NW: Right Financials was absolutely amazing. It was an amazing company. I grew it 15 percent every single year and, at the best, at the most magnificent point, I actually took a year off to write a book and I had a private chauffeur and I had a private chef and I had a home in Santa Cruz and in San Francisco. My company had just really afforded me quite a luxurious lifestyle.
NW: That was fantastic.
JT: And you were in your mid 20s at that point? How old were you?
NW: I was! I was and it was so funny. When I went to Santa Cruz to write my book, I still was doing a little bit of consulting but, at that point, I had just amassed so much wealth that I didn’t really need to. I had worked for Ann Mitchell for five years and they were a tax office and I asked her if I could be her intern and I wanted to work for her for free and she laughed at me. She said, “Nicole, my firm has way too many clients and you’re not an intern. I’m going to go ahead and start sending you my overflow.” She started sending me all of her tax clients that she couldn’t handle because she had such esteem for me. She had more esteem for me, at that point, than I had had for myself.
JT: Tell me about and I don’t know if you’re okay with sharing numbers, but either how many employees you had in how many years, maybe revenue, if you’re okay with sharing that. What did the company look like that way, in numbers?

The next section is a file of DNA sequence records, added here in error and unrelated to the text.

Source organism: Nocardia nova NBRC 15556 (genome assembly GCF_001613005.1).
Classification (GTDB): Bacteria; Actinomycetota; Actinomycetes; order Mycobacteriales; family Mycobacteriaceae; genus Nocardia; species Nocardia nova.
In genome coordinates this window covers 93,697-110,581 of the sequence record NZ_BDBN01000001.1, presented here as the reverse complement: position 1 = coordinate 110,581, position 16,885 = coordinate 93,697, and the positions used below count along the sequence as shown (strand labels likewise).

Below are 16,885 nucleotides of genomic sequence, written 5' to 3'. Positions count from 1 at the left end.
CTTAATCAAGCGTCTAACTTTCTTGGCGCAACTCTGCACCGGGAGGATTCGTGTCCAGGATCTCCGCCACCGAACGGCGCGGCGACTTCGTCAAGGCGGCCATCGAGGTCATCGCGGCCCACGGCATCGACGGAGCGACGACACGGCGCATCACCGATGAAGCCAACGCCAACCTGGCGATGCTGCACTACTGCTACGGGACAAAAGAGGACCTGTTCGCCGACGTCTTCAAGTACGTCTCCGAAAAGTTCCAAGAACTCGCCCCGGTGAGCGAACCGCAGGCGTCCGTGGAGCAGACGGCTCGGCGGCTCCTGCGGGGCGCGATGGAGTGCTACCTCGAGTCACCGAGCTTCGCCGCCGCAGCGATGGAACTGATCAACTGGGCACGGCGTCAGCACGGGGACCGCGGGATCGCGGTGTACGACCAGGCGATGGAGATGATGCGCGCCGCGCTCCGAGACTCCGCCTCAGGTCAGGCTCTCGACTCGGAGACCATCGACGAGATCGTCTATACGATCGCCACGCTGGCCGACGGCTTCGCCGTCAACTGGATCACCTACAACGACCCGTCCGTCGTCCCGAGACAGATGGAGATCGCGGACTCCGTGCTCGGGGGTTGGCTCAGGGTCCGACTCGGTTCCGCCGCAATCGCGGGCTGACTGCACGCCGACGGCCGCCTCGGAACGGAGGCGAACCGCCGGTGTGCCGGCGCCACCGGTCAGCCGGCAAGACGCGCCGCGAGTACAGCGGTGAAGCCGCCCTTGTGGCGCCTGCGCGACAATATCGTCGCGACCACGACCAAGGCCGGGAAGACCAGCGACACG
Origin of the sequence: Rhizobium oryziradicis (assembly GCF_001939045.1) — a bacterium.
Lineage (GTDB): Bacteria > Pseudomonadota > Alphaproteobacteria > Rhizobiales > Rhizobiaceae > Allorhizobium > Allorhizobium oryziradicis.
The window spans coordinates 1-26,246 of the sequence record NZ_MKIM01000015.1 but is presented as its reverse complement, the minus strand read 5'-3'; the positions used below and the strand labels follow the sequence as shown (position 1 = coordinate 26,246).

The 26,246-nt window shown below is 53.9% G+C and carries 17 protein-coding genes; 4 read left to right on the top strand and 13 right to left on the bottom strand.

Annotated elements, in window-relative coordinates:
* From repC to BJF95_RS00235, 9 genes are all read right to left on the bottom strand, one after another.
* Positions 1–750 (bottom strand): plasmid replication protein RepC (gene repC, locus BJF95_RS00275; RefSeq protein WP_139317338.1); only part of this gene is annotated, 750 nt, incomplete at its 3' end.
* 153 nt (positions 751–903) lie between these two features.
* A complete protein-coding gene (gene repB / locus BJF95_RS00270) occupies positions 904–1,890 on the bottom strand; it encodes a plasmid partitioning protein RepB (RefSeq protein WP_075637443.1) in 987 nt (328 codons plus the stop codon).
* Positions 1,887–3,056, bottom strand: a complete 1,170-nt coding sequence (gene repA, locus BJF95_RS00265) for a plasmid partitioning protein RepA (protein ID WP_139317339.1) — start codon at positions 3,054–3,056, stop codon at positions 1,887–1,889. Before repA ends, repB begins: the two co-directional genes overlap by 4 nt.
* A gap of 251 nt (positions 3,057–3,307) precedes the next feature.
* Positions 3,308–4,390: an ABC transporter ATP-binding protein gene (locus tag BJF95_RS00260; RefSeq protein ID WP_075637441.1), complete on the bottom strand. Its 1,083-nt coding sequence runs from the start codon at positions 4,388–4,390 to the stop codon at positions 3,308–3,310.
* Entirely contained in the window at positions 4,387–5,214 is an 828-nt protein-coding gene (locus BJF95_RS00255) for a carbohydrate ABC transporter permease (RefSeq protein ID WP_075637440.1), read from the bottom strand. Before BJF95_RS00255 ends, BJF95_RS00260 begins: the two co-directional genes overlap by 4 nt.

NW: I am definitely guilty of under billing myself for sure. Right Financials was just me doing consulting and I had a range. I billed clients anywhere between $12 to $120 an hour. In the San Francisco area, it is about normal to go ahead and invoice a client about $50 an hour and so I think the most I ever, I’ve had a few clients where I’ve charged $300 an hour, because they were really esteemed by expertise. I was still struggling with my own self worth and there was some clients that I just charged $12 an hour.
JT: Really? That’s good to hear. It’s not like oh I am great and I am new, I was worth $300 an hour right out of the gate. That’s really interesting. It’s funny; you did that, how long was Right Financials around for?
NW: I started that in 2006 and it is still going. Actually in 2010, 2011 and 2012 I’ve had to turn away a lot of clients because I just couldn’t handle the work. However, I’ve just accepted like six new clients and basically every single week people are actually scouting me out and contacting me and asking me to help them with their startups. I guess I am transitioning back to do more finance work.
JT: Interesting. Do you have other people working on that or is it just you?